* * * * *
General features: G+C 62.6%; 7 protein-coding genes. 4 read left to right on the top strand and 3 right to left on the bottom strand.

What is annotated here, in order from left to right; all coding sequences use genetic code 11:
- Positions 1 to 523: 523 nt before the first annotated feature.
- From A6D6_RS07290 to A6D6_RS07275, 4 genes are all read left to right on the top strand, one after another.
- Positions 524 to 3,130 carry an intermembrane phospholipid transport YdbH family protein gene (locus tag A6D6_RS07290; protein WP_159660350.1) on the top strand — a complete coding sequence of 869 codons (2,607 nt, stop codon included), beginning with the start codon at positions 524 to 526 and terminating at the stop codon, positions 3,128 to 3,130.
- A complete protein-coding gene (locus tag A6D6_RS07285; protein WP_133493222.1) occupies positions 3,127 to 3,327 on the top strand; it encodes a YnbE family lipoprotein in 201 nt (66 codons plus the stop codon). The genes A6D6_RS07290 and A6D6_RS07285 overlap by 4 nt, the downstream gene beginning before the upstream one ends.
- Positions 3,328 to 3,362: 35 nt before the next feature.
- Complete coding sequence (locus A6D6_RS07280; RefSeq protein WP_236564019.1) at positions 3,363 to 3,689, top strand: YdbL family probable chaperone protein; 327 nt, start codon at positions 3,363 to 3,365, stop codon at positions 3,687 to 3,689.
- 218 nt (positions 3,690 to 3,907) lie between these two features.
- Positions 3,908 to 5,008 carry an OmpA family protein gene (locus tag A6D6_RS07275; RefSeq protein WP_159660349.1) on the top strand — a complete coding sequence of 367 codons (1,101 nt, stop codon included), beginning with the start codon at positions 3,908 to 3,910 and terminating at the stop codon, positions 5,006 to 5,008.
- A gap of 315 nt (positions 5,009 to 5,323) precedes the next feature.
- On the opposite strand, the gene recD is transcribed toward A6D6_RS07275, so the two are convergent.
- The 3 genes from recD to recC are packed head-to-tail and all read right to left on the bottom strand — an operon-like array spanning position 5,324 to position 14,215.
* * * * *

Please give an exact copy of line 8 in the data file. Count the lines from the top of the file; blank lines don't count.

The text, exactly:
- Complete coding sequence (locus A6D6_RS07280; RefSeq protein WP_236564019.1) at positions 3,363 to 3,689, top strand: YdbL family probable chaperone protein; 327 nt, start codon at positions 3,363 to 3,365, stop codon at positions 3,687 to 3,689.